Graeme Page in his Nelson City Taxi that is equipped with a camera and a panic alarm. Photo: Charles Anderson.

Safety fears after taxi law change

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Rusty Smith knew something was wrong when her passenger refused to pay the final $6.

She had been a taxi driver in Nelson for 25 years and endured her fair share of grumpy punters. But three months ago, she had a sense that things were going to get violent.

Rusty’s passenger, who she had dropped off on Bridge St a few hours earlier, kept getting more aggressive. He refused to pay and then he shoved her up against the side of the taxi door and put his arm to her throat.

“He lifted me up and just smashed me. I usually look after myself but I knew I needed help.”

Rusty was only just able to reach the panic button down below the steering wheel

“For me at the time, I was just hoping it was working.”

The button goes direct to police and allows officers to hear everything going on in the cab.

“They were pretty worried.”

The button also put out an urgency call to the rest of the taxi drivers in the area. Within minutes drivers were there diffusing the situation.

“I’d hate to think what would happen if it wasn’t there.”

And thanks to the cameras in the taxi there is likely enough evidence to convict the man of assault.

However, new legislation that went into action this month makes these cameras and duress alarms optional rather than compulsory.

Taxi drivers believe that will put both their safety, and that of passengers, at risk.

The Land Transport Amendment Bill brings taxis, shuttles, private hire vehicles, and dial-a-driver services into a single category.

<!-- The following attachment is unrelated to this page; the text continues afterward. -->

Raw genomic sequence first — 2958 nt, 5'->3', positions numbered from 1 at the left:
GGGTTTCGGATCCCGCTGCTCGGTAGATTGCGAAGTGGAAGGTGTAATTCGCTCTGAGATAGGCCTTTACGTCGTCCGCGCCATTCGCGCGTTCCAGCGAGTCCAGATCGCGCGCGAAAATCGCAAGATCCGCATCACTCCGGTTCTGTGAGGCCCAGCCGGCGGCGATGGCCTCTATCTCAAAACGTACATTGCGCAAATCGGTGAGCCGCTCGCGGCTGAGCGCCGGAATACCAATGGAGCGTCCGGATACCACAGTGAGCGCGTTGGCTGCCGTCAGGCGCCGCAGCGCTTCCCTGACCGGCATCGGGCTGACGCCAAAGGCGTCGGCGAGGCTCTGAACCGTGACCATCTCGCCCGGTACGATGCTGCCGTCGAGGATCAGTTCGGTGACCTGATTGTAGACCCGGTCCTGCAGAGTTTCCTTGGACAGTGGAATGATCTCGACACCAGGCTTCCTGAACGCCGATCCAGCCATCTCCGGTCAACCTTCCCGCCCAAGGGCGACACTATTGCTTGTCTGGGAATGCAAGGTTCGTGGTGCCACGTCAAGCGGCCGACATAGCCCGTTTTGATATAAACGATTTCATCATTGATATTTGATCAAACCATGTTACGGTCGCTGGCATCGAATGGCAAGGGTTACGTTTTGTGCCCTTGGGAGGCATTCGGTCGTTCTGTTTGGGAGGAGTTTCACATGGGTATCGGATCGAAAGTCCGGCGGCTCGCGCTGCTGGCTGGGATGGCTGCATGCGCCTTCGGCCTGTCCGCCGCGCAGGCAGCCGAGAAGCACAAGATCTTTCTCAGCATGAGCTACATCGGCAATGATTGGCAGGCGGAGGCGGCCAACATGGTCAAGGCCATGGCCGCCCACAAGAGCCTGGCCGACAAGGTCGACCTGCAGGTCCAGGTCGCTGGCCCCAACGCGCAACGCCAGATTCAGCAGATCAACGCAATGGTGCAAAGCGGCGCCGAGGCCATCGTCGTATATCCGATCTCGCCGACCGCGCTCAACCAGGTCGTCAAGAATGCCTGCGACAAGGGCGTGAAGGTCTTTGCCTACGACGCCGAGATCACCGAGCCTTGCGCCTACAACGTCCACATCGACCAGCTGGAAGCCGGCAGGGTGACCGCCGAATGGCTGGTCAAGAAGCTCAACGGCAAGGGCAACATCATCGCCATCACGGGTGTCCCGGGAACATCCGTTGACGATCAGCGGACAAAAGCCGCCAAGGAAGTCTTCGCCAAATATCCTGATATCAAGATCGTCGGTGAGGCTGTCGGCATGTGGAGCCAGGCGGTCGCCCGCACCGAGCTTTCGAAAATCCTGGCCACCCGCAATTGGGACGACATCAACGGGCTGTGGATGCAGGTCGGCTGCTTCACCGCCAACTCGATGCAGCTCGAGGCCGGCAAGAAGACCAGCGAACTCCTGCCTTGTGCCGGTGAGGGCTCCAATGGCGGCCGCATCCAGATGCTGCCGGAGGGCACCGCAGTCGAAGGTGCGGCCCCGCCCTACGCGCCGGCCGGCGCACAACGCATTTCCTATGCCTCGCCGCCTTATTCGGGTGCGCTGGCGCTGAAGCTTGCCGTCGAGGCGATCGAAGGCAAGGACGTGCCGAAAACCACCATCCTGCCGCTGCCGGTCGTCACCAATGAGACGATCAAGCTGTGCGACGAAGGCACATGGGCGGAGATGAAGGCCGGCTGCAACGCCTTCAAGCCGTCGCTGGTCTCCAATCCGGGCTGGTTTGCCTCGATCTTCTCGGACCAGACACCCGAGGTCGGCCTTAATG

Former Transport Minister Simon Bridges argued the revised system would deliver benefits through increased competition and provide more flexibility to accommodate new technologies. The changes do away with area knowledge and English language tests, which Bridges said were redundant thanks to GPS technology.

The law also removes the requirement for all taxis to have in-vehicle recording cameras, introduced in 2011 after two cabbies were murdered in little more than a year.

Bridges said this was because new technology identified the driver and the passenger before anyone got into the vehicle.

However, Nelson City Taxi chairman Graeme Page says it is safety that will suffer. He says it looks like the government is making an exception to pave the way for Uber, a ride sharing service where cars are booked through a mobile phone app.

“A camera is there to protect both the driver and the passenger,” Graeme says. “If something goes wrong then it’s all on tape. This law is making it less safe.”

The camera automatically turns on whenever the taxi is turned on.

He hoped, however, that a change of government might mean the new Transport Minister would see common sense.

As for Rusty, she has no plans on leaving the job. She just wants to feel more comfortable in her work.

“And cameras certainly do that. Any measure to increase safety has to be good.”

Her assailant has been charged with assault and is currently going through the court system.